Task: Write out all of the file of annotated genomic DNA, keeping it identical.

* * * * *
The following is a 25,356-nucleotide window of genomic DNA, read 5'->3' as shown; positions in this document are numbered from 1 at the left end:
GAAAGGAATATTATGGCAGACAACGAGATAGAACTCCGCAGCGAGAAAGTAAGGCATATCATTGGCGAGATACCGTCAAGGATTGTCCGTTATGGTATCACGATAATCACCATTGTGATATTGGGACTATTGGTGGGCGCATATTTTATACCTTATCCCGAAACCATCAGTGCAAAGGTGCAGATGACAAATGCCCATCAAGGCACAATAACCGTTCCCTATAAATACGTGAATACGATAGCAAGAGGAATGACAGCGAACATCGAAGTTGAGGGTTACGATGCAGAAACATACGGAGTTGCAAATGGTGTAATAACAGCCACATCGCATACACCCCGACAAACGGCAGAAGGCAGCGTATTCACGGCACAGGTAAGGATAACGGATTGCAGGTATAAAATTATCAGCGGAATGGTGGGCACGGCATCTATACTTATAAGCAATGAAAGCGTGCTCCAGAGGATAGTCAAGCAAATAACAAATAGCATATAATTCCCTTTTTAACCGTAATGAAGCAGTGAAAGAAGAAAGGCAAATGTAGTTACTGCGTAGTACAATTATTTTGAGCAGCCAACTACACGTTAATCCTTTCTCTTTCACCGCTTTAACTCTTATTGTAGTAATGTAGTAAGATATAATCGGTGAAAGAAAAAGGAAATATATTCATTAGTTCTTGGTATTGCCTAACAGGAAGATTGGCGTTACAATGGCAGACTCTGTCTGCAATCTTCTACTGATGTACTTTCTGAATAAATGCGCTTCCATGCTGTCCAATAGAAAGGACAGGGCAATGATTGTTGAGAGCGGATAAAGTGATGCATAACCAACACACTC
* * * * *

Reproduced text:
The following is a 25,356-nucleotide window of genomic DNA, read 5'->3' as shown; positions in this document are numbered from 1 at the left end:
GAAAGGAATATTATGGCAGACAACGAGATAGAACTCCGCAGCGAGAAAGTAAGGCATATCATTGGCGAGATACCGTCAAGGATTGTCCGTTATGGTATCACGATAATCACCATTGTGATATTGGGACTATTGGTGGGCGCATATTTTATACCTTATCCCGAAACCATCAGTGCAAAGGTGCAGATGACAAATGCCCATCAAGGCACAATAACCGTTCCCTATAAATACGTGAATACGATAGCAAGAGGAATGACAGCGAACATCGAAGTTGAGGGTTACGATGCAGAAACATACGGAGTTGCAAATGGTGTAATAACAGCCACATCGCATACACCCCGACAAACGGCAGAAGGCAGCGTATTCACGGCACAGGTAAGGATAACGGATTGCAGGTATAAAATTATCAGCGGAATGGTGGGCACGGCATCTATACTTATAAGCAATGAAAGCGTGCTCCAGAGGATAGTCAAGCAAATAACAAATAGCATATAATTCCCTTTTTAACCGTAATGAAGCAGTGAAAGAAGAAAGGCAAATGTAGTTACTGCGTAGTACAATTATTTTGAGCAGCCAACTACACGTTAATCCTTTCTCTTTCACCGCTTTAACTCTTATTGTAGTAATGTAGTAAGATATAATCGGTGAAAGAAAAAGGAAATATATTCATTAGTTCTTGGTATTGCCTAACAGGAAGATTGGCGTTACAATGGCAGACTCTGTCTGCAATCTTCTACTGATGTACTTTCTGAATAAATGCGCTTCCATGCTGTCCAATAGAAAGGACAGGGCAATGATTGTTGAGAGCGGATAAAGTGATGCATAACCAACACACTC